Boitano remembered the first time he met Chen. He and Kristi Yamaguchi were compelled to leave their seats to find the teeny, tiny wunderkind who performed that program to the 2008 DreamWorks film.

“He was taking off his skates, and he probably came up to our waist,” Boitano said. “We knew when we saw him back then that he was going to be something special. He was really quiet. He’s still very quiet.”

In an interview last week, Chen focused on the present — coming back from a two-week cold or flu bug — rather than the perspective.

“I don’t like to typically think about that,” Chen said when asked about his streak. “It’s just different [from year to year]. It’s not really necessarily easier or harder.”

It is also different from previous eras. The last five men to win four in a row did it all in one Olympic cycle, then stepped away from competition after the Winter Games. That was back when turning professional meant the end of an Olympic career.

“It was kind of the norm back then,” Hamilton said. “After that it was kind of back and forth a lot [until Chen]. The business of skating changed so skaters could stay in a lot more, a lot longer. With all the money they brought in, they were able to prevent skaters from turning professional. So that brought in a different approach to nationals.”

NATIONALS PREVIEWS: Nathan Chen | Alysa Liu | Vincent Zhou | Pairs | TV Schedule

Both Hamilton and six-time (non-consecutive) U.S. champion Todd Eldredge could think of just one name to compare Chen’s dominance in the history of U.S. men’s skating: Button, who won the first seven national titles after World War II, plus two Olympic golds.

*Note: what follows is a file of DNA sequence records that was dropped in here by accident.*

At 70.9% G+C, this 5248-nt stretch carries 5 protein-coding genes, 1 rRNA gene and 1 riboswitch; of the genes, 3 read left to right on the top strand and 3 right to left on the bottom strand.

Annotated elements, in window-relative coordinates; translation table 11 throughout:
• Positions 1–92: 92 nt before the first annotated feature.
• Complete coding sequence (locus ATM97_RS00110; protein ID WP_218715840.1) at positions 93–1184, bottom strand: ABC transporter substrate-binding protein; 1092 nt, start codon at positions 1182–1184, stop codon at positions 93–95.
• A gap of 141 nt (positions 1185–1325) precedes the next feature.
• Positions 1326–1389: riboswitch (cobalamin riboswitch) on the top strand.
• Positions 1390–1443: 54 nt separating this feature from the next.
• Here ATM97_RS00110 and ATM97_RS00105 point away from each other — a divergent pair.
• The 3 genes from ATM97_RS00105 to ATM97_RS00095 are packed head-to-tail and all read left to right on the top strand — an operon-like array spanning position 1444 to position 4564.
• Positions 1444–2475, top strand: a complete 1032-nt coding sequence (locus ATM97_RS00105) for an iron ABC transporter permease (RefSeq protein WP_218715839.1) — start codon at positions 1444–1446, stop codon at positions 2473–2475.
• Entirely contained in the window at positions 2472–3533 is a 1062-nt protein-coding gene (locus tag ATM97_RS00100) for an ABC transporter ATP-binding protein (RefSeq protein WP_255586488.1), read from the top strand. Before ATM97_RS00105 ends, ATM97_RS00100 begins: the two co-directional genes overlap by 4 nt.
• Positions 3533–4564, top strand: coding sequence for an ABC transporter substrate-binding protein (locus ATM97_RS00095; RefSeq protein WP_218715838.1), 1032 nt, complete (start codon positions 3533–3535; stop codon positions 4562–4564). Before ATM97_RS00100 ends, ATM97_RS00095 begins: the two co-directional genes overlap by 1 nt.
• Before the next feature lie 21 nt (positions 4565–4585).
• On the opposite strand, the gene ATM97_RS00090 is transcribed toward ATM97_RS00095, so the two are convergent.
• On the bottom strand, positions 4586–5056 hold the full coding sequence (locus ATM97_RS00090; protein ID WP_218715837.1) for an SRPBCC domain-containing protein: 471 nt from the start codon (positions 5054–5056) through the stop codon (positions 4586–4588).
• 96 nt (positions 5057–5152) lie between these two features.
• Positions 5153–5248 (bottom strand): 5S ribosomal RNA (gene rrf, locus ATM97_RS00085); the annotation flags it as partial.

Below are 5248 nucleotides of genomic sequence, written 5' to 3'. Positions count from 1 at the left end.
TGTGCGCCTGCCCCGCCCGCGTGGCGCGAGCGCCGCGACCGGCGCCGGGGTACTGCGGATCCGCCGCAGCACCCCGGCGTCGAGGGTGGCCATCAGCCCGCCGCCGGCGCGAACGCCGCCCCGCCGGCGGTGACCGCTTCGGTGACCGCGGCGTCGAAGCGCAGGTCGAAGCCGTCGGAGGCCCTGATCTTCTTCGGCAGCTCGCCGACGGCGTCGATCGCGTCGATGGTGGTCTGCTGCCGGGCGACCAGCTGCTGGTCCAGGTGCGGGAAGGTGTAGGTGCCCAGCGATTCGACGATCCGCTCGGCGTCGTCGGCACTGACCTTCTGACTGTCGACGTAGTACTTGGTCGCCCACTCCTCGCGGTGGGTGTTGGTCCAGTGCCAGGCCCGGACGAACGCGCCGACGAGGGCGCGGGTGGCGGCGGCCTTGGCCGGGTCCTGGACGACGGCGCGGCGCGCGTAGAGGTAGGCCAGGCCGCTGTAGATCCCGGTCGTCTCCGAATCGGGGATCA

Button earned national and world titles as a Harvard student. Chen is on a two-season win streak while majoring in statistics and data science at Yale. Button was the first skater to land a double Axel and a triple jump of any kind. Chen was the first to land six quads in one free skate.

Eldredge coaches skaters at the same rink where Chen trains when Chen visits his Southern California-based coach Rafael Arutunian. He is awed by watching Chen working out. Though Eldredge owns more national titles, he never felt the massive favorite status that accompanies Chen.

Eldredge competed in the post-Hamilton/Boitano era, when national champions began competing over multiple Olympic cycles. Eldredge ebbed and flowed from his first national title in 1990, when compulsory figures were still around, to 2002, when he defeated Timothy Goebel, then known as the Quad King.

“Physically, the demands of the sport take their toll on your body,” Eldredge said. “It’s hard to maintain that same level for that length of period of time.